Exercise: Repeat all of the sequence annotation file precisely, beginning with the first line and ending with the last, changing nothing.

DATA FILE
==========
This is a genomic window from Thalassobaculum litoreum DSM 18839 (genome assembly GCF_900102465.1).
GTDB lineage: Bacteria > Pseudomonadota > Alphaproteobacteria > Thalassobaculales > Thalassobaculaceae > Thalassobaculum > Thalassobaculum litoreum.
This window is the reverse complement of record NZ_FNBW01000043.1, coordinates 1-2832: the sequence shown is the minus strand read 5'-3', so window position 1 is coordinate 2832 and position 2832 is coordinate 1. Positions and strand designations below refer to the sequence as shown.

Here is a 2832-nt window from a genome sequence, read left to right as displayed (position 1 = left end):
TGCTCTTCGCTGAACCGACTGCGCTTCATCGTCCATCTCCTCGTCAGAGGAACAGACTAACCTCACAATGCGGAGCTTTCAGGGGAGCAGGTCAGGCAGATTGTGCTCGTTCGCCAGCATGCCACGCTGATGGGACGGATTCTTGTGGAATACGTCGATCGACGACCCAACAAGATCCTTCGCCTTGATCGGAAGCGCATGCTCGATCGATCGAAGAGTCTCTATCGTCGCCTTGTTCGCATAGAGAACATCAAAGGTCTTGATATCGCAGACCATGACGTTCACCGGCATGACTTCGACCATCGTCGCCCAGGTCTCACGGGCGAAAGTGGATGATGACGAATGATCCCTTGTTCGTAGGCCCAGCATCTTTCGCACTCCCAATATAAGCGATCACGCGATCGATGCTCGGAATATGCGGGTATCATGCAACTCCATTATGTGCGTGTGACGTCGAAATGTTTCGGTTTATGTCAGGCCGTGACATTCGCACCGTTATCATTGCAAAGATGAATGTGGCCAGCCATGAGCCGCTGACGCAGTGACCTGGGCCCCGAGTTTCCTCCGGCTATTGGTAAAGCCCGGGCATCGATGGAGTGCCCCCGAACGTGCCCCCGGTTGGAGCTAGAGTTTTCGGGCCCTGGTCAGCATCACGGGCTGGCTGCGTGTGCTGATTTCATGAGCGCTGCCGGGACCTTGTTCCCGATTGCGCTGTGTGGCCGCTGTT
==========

This is a genomic window from Thalassobaculum litoreum DSM 18839 (genome assembly GCF_900102465.1).
GTDB lineage: Bacteria > Pseudomonadota > Alphaproteobacteria > Thalassobaculales > Thalassobaculaceae > Thalassobaculum > Thalassobaculum litoreum.
This window is the reverse complement of record NZ_FNBW01000043.1, coordinates 1-2832: the sequence shown is the minus strand read 5'-3', so window position 1 is coordinate 2832 and position 2832 is coordinate 1. Positions and strand designations below refer to the sequence as shown.

Here is a 2832-nt window from a genome sequence, read left to right as displayed (position 1 = left end):
TGCTCTTCGCTGAACCGACTGCGCTTCATCGTCCATCTCCTCGTCAGAGGAACAGACTAACCTCACAATGCGGAGCTTTCAGGGGAGCAGGTCAGGCAGATTGTGCTCGTTCGCCAGCATGCCACGCTGATGGGACGGATTCTTGTGGAATACGTCGATCGACGACCCAACAAGATCCTTCGCCTTGATCGGAAGCGCATGCTCGATCGATCGAAGAGTCTCTATCGTCGCCTTGTTCGCATAGAGAACATCAAAGGTCTTGATATCGCAGACCATGACGTTCACCGGCATGACTTCGACCATCGTCGCCCAGGTCTCACGGGCGAAAGTGGATGATGACGAATGATCCCTTGTTCGTAGGCCCAGCATCTTTCGCACTCCCAATATAAGCGATCACGCGATCGATGCTCGGAATATGCGGGTATCATGCAACTCCATTATGTGCGTGTGACGTCGAAATGTTTCGGTTTATGTCAGGCCGTGACATTCGCACCGTTATCATTGCAAAGATGAATGTGGCCAGCCATGAGCCGCTGACGCAGTGACCTGGGCCCCGAGTTTCCTCCGGCTATTGGTAAAGCCCGGGCATCGATGGAGTGCCCCCGAACGTGCCCCCGGTTGGAGCTAGAGTTTTCGGGCCCTGGTCAGCATCACGGGCTGGCTGCGTGTGCTGATTTCATGAGCGCTGCCGGGACCTTGTTCCCGATTGCGCTGTGTGGCCGCTGTT